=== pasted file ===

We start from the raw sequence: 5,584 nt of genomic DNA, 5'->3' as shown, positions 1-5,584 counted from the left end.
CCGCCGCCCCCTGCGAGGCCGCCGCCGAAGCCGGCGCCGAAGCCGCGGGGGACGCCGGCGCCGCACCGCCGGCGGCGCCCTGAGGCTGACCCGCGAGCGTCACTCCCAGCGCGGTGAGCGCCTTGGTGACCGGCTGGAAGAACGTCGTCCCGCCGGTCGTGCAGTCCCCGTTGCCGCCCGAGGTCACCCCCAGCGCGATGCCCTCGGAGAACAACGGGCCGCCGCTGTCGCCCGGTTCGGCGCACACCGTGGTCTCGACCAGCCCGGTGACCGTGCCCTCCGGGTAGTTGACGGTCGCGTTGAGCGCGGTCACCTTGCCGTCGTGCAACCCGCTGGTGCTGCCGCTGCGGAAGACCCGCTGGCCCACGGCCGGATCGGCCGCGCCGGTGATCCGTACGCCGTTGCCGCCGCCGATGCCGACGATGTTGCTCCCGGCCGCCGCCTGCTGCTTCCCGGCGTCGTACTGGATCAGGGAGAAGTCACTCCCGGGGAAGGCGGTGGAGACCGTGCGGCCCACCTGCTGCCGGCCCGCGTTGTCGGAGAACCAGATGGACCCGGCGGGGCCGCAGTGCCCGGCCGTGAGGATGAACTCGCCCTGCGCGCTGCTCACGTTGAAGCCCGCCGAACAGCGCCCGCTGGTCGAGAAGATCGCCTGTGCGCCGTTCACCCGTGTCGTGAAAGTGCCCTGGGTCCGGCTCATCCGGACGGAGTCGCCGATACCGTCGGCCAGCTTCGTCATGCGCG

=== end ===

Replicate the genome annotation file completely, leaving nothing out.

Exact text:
We start from the raw sequence: 5,584 nt of genomic DNA, 5'->3' as shown, positions 1-5,584 counted from the left end.
CCGCCGCCCCCTGCGAGGCCGCCGCCGAAGCCGGCGCCGAAGCCGCGGGGGACGCCGGCGCCGCACCGCCGGCGGCGCCCTGAGGCTGACCCGCGAGCGTCACTCCCAGCGCGGTGAGCGCCTTGGTGACCGGCTGGAAGAACGTCGTCCCGCCGGTCGTGCAGTCCCCGTTGCCGCCCGAGGTCACCCCCAGCGCGATGCCCTCGGAGAACAACGGGCCGCCGCTGTCGCCCGGTTCGGCGCACACCGTGGTCTCGACCAGCCCGGTGACCGTGCCCTCCGGGTAGTTGACGGTCGCGTTGAGCGCGGTCACCTTGCCGTCGTGCAACCCGCTGGTGCTGCCGCTGCGGAAGACCCGCTGGCCCACGGCCGGATCGGCCGCGCCGGTGATCCGTACGCCGTTGCCGCCGCCGATGCCGACGATGTTGCTCCCGGCCGCCGCCTGCTGCTTCCCGGCGTCGTACTGGATCAGGGAGAAGTCACTCCCGGGGAAGGCGGTGGAGACCGTGCGGCCCACCTGCTGCCGGCCCGCGTTGTCGGAGAACCAGATGGACCCGGCGGGGCCGCAGTGCCCGGCCGTGAGGATGAACTCGCCCTGCGCGCTGCTCACGTTGAAGCCCGCCGAACAGCGCCCGCTGGTCGAGAAGATCGCCTGTGCGCCGTTCACCCGTGTCGTGAAAGTGCCCTGGGTCCGGCTCATCCGGACGGAGTCGCCGATACCGTCGGCCAGCTTCGTCATGCGCG